The Turning Point -- and the No Turning Back Point
The often tedious conversations on the Sunday political talk shows were especially tedious and predictable yesterday as each panel visited and revisited what each yacker saw as the key turning point of the presidential campaign.
The often tedious conversations on the Sunday political talk shows were especially tedious and predictable yesterday as each panel visited and revisited what each yacker saw as the key turning point of the presidential campaign. Until it was Donna Brazile's turn on Meet the Press.
Brazile, a longtime Democratic activist, skipped over Barack Obama's strategy, his race speech in Philadelphia, the selection of Joe Biden as a running mate. ... In fact, she skipped more than 40 years and called the real turning point for this election the Bloody Sunday voting rights march in Selma, Ala., on March 7, 1965. Indeed, it's hard to think of many other events as culturually and historically significant as the very likely election of an African American as president Tuesday night tied so closely to one specific event.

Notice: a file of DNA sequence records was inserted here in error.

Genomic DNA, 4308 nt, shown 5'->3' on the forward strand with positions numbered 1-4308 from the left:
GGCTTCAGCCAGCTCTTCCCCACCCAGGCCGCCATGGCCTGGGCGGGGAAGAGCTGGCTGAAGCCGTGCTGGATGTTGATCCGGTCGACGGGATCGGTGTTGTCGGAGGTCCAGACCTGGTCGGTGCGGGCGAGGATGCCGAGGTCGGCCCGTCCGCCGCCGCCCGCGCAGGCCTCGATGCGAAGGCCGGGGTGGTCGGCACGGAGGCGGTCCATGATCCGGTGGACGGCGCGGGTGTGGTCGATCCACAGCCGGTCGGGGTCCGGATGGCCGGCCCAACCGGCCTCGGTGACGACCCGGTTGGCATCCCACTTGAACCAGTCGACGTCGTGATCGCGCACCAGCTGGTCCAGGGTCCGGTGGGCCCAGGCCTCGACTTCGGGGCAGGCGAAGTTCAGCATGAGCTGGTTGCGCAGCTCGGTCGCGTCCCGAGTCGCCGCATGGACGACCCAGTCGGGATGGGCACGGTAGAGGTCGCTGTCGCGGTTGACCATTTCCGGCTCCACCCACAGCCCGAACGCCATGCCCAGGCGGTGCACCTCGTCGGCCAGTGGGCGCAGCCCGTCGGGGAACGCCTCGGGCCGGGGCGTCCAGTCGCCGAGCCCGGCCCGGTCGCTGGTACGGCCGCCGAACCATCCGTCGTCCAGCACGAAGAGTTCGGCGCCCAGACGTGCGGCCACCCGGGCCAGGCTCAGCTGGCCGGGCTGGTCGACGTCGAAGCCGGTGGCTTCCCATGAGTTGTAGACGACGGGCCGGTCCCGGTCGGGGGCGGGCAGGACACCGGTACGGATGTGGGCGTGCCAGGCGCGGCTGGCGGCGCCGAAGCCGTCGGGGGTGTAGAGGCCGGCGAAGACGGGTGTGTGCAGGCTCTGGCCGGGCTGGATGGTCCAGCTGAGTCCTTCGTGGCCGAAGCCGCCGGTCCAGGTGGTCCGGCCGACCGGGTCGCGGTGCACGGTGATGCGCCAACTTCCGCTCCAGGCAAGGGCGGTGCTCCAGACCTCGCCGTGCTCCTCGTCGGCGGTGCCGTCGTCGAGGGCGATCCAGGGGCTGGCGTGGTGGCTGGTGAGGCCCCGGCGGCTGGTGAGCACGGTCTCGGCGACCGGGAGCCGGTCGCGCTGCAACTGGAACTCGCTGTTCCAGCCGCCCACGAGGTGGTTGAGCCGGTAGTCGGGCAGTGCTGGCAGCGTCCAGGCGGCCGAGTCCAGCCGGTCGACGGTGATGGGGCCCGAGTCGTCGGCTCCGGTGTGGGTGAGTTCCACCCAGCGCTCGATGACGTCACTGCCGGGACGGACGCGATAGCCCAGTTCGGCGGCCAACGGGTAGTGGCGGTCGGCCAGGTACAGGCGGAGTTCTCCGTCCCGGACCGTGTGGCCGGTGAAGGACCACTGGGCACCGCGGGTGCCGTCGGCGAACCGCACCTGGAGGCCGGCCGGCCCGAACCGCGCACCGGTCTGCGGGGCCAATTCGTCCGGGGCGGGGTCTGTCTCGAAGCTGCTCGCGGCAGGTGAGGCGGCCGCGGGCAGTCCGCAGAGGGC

Bloody Sunday was supposed to be the start of a march from Selma to the state capital of Montgomery to protest laws and rules that prevented blacks from registering to vote. More than 500 marchers made it to the crest of the Edmund Pettus Bridge before seeing a wall of hundreds of local police, many putting gas masks and pulling out night sticks. March leaders John Lewis, later a House member from Georgia, and Hosea Williams kept the marchers moving despite their absolute certainty of the violence that would be rained down on them. Lewis was beaten so severely he thought he was going to die. He and 50 other marchers were hospitalized.
Television cameras captured the police attack and outrage and revulsion spread nationwide as the beatings of unarmed marchers was televised Sunday and Monday. The furor gave new life to the languishing Voting Rights Act, which passed Congress less than six months later.
Lewis often recounts how Martin Luther King visited him in the hospital and assured him not only that the march would continue and be completed (it was), but that the voting rights act would be passed because of what had happened on the Pettus bridge. I doubt, however, that this man who nearly died for the right to cast a ballot could ever have envisioned -- then or even a year ago -- about the very real prospect of wokring as a member of Congress to enact the agenda of a African American president.